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If your water hasn't already broken on its own and your labor isn't progressing well, your practitioner may rupture the amniotic sac or "bag of waters" that surround your baby. This is done to try to augment your labor, or stimulate more effective contractions.
The procedure is known as amniotomy, and has been used for a long time. But experts continue to debate its risks and benefits.
On the pro side, having an amniotomy may:
- make labor shorter
- reduce your chances of needing Pitocin (a synthetic version of the hormone that stimulates contractions).
- make contractions more effective, causing your cervix to dilate so your labor can progress
On the con side, amniotomy:
- increases your risk of infection
- removes protection the intact amniotic sac provides against umbilical cord compression during and even between contractions. (Umbilical cord compression can cause your baby's heart rate to slow down, which may, in some cases, lead to a c-section).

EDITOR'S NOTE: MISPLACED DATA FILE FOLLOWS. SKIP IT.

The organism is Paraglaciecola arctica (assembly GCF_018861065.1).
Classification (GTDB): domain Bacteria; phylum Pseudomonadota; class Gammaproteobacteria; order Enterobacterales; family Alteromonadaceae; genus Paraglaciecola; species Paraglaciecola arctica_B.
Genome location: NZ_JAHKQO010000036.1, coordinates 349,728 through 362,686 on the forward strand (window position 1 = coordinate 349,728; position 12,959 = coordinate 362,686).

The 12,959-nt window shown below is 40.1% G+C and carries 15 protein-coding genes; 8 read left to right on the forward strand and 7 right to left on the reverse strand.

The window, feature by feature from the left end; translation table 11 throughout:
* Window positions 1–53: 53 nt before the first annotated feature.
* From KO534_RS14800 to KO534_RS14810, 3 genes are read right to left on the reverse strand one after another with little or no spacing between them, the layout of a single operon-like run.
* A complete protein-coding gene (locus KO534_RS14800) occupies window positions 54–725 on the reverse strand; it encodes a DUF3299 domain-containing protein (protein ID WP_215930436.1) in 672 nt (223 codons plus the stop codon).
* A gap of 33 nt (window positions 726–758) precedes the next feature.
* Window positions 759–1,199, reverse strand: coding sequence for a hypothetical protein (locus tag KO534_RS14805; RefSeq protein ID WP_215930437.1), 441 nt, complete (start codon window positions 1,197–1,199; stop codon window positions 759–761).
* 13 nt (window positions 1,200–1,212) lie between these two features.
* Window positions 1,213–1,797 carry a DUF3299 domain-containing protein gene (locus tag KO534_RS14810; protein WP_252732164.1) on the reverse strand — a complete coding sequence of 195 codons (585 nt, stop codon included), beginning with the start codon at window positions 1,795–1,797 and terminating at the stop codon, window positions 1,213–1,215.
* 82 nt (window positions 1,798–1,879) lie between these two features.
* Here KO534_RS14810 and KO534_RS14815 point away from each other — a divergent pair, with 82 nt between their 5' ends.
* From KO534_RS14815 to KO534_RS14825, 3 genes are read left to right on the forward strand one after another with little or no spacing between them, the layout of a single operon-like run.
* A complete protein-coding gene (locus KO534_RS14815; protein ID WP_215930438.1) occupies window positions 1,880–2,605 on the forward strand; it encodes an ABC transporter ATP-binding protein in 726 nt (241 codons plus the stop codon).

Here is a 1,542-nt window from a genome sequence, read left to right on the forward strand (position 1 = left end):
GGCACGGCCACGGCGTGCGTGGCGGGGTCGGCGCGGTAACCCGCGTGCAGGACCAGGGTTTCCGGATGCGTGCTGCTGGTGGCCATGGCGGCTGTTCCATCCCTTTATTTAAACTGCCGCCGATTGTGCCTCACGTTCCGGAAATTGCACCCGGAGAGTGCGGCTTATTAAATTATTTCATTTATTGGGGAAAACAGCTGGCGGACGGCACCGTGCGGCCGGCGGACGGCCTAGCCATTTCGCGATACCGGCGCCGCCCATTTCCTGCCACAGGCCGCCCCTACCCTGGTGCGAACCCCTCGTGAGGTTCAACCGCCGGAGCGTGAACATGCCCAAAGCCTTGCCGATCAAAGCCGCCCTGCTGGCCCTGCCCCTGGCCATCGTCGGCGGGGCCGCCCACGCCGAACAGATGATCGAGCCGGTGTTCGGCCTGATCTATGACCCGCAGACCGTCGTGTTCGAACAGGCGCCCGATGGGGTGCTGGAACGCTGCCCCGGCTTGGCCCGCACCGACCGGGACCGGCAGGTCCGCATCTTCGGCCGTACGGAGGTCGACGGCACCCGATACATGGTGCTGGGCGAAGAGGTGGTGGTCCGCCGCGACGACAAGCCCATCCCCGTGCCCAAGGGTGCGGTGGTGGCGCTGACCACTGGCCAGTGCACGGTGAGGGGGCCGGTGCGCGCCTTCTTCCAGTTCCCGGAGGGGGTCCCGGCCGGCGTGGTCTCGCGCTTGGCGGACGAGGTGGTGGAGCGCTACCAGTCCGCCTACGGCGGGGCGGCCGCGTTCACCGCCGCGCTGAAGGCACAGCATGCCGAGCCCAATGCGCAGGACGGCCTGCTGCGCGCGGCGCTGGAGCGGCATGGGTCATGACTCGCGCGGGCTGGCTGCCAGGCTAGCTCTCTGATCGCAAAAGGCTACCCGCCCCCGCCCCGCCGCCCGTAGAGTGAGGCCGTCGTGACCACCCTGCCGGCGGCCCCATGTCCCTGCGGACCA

- will likely cause more painful contractions than you have been having.
How is an amniotomy done?
Your practitioner can break your amniotic sac by inserting a slim, plastic hooked instrument through your vagina and dilated cervix. This should cause no more discomfort than a regular vaginal exam.
This procedure allows the amniotic fluid to flow out of the uterus through the cervix. The fluid contains hormones like prostaglandins that usually lead to stronger contractions. And with the buffer of fluid around the baby gone, the baby's head can now press on the cervix and cause it to dilate faster.
Why might my provider break my water artificially?
Your practitioner may choose to perform an amniotomy because the longer your labor is allowed to go on without making progress, the greater the chance that you'll be exhausted when it's time to push, or that you'll end up with a c-section.
Your practitioner will consider whether amniotomy is a good choice for you based on factors such as how much your cervix is dilated, how low the baby is in your pelvis, whether you need internal fetal monitoring, and your risk of infection.
If your labor is progressing well and your baby is doing fine, you probably don't need an amniotomy until you're very close to delivering. Some practitioners even deliver the baby in the sac.
However, you may need an amniotomy earlier in the labor process if your provider is unable to monitor your baby with the amniotic sac intact